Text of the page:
TWO SEVERED HEADS were found near a military camp in Mexico City yesterday with a note referring to the ‘Hand with Eyes’ drug gang.
Decapitation is a tactic of feuding gangs in Acapulco and other areas of North Mexico but the capital is not often the site of such incidents.
However, on Monday the heads were found on the hood of a 4WD vehicle and on a pathway near a military camp in the city. The victims were both male and in their 20s.
It is the first multiple decapitation in the capital city since January 2008.
Authorities did not release details of the note, which was found with the heads.
However, police warned that after the arrest of the gang’s alleged leader Oscar Osvaldo Garcia Montoya in August, a new leadership had taken over and set up in Mexico City, reports the BBC.
Tackling drug-related violence
The New York Times says it is unclear whether the heads were intended to send a message to the military, which has been deployed to fight the drug cartels.
In a separate incident also said to be linked to drug violence, four people have been killed in an attack by armed men on a vehicle in another Mexican city Ciudad Juarez, Al Jazeera reports.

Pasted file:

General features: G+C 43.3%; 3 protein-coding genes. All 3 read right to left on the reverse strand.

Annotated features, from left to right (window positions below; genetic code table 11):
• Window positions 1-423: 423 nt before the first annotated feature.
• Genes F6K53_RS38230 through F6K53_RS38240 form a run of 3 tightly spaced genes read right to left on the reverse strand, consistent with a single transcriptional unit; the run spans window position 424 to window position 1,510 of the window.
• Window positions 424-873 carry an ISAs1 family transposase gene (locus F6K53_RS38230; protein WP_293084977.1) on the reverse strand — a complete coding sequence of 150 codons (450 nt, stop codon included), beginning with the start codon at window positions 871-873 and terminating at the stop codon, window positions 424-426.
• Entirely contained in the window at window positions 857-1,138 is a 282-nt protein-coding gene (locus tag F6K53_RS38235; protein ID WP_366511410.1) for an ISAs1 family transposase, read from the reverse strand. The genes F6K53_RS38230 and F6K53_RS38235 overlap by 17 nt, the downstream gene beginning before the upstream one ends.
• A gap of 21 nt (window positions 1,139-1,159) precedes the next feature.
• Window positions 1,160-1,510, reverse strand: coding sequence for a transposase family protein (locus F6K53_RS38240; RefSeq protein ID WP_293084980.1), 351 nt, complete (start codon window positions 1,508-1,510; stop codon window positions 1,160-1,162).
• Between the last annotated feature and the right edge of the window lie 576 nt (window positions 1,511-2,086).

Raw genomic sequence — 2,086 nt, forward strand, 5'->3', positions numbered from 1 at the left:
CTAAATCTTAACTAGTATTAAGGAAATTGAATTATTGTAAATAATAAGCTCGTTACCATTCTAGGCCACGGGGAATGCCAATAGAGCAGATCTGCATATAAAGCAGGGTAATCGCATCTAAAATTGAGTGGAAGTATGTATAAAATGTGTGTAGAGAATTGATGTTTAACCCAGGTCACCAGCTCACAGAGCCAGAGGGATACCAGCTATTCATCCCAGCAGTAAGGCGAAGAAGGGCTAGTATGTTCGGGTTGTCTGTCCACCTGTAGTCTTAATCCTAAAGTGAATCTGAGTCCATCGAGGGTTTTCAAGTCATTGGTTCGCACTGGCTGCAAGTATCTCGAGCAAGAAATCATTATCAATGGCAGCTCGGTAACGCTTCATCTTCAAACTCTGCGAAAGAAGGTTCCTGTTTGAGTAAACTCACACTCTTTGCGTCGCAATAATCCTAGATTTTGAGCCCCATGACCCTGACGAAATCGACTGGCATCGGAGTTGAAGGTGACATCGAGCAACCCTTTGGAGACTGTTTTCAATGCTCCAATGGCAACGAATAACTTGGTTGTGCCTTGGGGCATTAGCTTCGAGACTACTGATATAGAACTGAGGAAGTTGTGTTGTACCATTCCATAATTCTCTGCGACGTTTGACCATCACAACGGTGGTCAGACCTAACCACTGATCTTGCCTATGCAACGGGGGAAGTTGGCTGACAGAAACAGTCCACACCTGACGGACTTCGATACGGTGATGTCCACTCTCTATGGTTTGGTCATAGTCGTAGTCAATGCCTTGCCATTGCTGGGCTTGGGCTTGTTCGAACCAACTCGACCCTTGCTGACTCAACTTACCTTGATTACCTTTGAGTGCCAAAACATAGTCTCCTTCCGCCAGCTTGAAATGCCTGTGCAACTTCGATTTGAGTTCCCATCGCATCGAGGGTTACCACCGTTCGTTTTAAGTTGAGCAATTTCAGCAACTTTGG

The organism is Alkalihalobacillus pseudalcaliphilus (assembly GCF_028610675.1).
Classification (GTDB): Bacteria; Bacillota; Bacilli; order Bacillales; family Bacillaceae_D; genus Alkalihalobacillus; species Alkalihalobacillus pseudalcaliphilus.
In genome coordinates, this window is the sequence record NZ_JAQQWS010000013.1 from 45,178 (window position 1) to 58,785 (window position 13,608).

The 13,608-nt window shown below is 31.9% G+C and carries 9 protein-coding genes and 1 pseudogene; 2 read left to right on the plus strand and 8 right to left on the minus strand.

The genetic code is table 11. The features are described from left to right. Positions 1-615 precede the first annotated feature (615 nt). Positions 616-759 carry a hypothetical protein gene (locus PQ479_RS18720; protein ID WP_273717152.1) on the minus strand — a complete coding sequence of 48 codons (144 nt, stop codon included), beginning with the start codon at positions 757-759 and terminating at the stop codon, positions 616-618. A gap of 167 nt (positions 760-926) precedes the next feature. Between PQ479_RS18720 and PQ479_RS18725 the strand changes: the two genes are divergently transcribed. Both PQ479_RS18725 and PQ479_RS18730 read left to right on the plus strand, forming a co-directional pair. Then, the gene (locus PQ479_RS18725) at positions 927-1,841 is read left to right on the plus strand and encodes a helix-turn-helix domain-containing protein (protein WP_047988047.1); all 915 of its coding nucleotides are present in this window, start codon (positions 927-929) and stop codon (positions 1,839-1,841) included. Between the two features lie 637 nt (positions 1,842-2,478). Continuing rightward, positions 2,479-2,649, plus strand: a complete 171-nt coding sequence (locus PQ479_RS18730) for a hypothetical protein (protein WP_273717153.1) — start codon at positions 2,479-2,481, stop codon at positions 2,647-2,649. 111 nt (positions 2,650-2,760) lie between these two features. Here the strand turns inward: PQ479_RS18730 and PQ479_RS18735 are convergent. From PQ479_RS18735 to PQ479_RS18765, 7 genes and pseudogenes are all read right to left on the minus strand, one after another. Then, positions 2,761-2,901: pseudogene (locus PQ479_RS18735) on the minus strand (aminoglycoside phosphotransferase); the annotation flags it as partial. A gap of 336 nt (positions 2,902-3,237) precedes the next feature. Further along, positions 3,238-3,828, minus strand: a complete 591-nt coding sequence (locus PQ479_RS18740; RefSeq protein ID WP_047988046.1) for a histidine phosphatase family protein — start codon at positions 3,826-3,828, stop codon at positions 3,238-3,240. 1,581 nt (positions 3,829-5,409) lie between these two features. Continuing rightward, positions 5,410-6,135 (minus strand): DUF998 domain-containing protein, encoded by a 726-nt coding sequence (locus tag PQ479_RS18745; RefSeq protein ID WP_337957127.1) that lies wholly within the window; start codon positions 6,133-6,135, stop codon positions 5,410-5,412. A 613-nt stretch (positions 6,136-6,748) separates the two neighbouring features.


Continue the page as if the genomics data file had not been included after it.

Two US citizens are among the victims, according to reports.
Mexico has been plagued by drug wars and on Monday in Acapulco, about 120 soldiers patrolled streets to try and convince students, teachers and parents to reopen schools that had closed because of extortion demands and threats.
The state government reached an agreement last week to start reopening schools gradually, in exchange for increased security patrols, the installation of alarm buttons and promises to investigate specific cases of threats or extortions.
But in working-class neighborhoods far from the city’s glittering resorts, few schools actually reopened.
Arturo Martinez, a spokesman for the government of Guerrero state, where Acapulco is located, said that 90 per cent of schools reopened, but acknowledged that at many it was a ‘soft’ opening, with teachers taking stock of the classrooms, parents showing up for meetings and other preparations, but no actual classes.
Acapulco has been the scene of bloody turf battles between the Zetas, the Knights Templar and remnants of the Beltran Leyva cartel.
-Additional reporting by AP